How to spruce up your home security

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For many of us, our spring cleaning rituals are well underway. And although clearing away the clutter, shaking dust from rugs, wiping down woodwork and dusting off outdoor furniture can bring much satisfaction, there are other tasks you should be adding to your to-do list. They don’t just make your home look better — they make your home more secure.

Your outdoor checklist
• Make sure your home address numbers are properly positioned or painted on your mailbox, front door or another visible spot. This ensures that first responders can easily find your house in the case of an emergency.
• Maintain your home’s landscaping by trimming back bushes and shrubbery, allowing you to see out all windows and eliminate potential spots for intruders to hide.
• Clear drains and gutters of leaves and debris to prevent flooding.
• Inspect and repair damaged fences or other outside boundaries.
• Check outside lighting around your house and replace bulbs and batteries that aren’t working.
• If you have outdoor security cameras, make sure they haven’t been damaged by snow or harsh winter weather. Check that cameras are plugged in and that the lenses are looking at what you want them to look at. Clean lenses with a microfiber cloth and tighten camera mounts. As summer approaches, you may want to protect your cameras from spider webs and insects that can obscure the view.

Your indoor checklist
• Check that security sensors, motion detectors, and smoke and carbon monoxide detectors are free of dust and cobwebs by wiping them with a microfiber cloth. Test smoke and carbon monoxide detectors and change the batteries if necessary. Keep in mind that detectors don’t last forever; most have a life span that ranges from five to seven years, so check expiration dates on the device or consult the device’s manual.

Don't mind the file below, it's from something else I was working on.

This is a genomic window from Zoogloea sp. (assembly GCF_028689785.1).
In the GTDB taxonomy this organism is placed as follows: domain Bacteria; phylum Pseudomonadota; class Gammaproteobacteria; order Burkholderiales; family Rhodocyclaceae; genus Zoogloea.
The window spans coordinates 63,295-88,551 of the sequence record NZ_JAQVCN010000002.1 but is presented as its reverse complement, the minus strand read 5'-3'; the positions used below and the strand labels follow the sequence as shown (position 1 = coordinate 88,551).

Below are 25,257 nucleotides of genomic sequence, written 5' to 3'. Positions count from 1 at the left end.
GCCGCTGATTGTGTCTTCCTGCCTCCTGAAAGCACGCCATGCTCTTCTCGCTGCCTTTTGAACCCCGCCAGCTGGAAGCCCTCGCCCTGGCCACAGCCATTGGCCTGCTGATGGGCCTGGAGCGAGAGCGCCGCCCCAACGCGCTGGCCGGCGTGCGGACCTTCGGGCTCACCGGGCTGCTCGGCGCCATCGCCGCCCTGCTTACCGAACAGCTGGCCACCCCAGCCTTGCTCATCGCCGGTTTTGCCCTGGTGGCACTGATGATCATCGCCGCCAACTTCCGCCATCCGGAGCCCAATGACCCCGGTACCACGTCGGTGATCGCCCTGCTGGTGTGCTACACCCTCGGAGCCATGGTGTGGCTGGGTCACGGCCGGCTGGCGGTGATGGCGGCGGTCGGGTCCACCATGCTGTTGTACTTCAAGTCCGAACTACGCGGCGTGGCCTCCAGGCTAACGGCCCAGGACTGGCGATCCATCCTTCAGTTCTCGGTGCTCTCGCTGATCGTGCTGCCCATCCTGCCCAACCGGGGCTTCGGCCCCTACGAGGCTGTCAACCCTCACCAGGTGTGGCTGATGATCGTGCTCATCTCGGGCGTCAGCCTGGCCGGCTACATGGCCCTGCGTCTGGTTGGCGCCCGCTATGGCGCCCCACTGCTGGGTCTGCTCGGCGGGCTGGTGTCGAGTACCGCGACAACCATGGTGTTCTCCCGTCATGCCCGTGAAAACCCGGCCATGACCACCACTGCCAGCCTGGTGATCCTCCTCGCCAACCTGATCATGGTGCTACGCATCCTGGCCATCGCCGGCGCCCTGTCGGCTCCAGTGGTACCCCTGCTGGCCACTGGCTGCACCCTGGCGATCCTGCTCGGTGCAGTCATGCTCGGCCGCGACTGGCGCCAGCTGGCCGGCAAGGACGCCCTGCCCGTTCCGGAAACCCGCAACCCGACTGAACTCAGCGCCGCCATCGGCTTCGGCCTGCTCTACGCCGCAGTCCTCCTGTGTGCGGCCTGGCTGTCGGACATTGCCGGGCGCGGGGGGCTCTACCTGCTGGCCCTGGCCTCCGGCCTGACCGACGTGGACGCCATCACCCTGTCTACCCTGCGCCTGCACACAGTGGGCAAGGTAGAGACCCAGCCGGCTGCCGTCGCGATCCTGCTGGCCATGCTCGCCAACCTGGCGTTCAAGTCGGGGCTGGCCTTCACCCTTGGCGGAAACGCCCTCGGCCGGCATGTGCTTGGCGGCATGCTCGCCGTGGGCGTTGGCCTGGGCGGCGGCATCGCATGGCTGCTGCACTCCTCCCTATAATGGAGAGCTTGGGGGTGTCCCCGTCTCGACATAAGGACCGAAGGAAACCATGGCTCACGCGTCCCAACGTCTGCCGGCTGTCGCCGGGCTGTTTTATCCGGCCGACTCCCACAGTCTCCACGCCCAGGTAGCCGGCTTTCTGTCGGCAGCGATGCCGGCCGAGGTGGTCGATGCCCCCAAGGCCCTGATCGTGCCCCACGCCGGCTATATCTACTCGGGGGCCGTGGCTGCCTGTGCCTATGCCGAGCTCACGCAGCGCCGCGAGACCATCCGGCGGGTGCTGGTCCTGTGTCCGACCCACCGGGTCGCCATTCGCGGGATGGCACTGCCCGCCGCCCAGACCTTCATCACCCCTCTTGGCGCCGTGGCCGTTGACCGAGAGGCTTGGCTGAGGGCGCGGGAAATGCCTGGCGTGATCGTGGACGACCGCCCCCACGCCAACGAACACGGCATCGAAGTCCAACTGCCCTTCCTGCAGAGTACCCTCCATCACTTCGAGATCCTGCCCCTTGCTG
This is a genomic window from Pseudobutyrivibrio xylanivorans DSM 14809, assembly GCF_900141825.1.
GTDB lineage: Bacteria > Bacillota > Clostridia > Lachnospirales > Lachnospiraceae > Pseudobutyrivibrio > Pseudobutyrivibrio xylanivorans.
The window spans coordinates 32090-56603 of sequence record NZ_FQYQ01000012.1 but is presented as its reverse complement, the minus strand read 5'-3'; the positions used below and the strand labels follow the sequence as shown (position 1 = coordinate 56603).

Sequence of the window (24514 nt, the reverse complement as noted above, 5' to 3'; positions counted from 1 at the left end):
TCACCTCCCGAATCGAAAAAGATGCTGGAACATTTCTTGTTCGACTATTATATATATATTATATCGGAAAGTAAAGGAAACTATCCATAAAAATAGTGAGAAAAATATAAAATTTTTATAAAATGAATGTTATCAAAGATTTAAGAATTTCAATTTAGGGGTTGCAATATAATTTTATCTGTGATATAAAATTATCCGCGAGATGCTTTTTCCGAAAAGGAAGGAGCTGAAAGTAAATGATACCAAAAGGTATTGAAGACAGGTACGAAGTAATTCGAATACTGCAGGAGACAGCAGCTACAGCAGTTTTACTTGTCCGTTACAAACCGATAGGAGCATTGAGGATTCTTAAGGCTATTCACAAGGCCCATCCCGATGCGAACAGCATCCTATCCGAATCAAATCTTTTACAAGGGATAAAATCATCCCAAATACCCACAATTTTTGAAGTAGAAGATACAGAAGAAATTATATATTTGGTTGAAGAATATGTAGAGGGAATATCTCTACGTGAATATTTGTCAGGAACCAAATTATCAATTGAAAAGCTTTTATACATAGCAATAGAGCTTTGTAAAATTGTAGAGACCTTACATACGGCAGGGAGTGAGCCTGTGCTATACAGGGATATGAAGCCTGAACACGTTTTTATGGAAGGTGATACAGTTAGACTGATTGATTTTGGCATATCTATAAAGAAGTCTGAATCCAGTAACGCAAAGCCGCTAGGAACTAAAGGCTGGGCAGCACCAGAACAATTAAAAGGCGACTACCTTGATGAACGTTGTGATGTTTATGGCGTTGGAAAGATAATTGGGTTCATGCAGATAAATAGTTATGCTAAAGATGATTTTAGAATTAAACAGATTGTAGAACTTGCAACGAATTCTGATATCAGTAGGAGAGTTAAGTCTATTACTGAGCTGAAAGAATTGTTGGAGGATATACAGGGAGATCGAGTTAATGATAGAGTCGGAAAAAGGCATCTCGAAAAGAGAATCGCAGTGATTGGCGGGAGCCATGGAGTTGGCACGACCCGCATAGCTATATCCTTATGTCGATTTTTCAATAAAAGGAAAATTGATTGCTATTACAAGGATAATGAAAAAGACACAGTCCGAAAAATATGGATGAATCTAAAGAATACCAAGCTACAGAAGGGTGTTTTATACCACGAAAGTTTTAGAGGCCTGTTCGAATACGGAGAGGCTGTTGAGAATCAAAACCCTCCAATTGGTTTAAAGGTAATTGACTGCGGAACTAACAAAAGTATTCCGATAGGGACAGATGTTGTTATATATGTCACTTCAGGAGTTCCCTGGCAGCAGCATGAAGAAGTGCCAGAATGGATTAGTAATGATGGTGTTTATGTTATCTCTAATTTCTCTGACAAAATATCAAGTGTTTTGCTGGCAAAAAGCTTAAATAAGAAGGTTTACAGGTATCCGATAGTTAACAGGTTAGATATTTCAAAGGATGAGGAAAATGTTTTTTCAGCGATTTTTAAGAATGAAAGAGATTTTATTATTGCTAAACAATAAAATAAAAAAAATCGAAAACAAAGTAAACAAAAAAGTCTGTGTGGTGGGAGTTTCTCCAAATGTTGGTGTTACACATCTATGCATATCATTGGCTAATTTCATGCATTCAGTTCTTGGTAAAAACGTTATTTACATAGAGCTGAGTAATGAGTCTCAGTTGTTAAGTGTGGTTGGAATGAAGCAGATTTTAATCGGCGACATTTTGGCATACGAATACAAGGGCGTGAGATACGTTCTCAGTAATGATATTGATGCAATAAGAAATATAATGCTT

• If you have an alarm system, use the change in seasons to change your access code and remove passcodes you’ve given out to contractors, cleaning people, babysitters or guests who no longer need access to your home. Test your security systems regularly to ensure they are functioning properly and communicating with the central station.
• Flooding is the single largest source of loss for homeowners, so you should install water leak sensors in flood-prone areas. The sensors will detect accumulation of water caused by cracked or broken water pipes, loose pipe connections, inadequate drainage, or flooding. Some sensors connect to larger security systems, some work alone, emitting a loud siren, and some connect to an app on your phone.
• Check window and door locks. If any seem loose or faulty, tighten or replace them.
• If cleaning your windows isn’t already part of your spring cleaning routine, add it. Clean windows will make your home brighter and improve the visibility of your surroundings.

Source: The Washington Post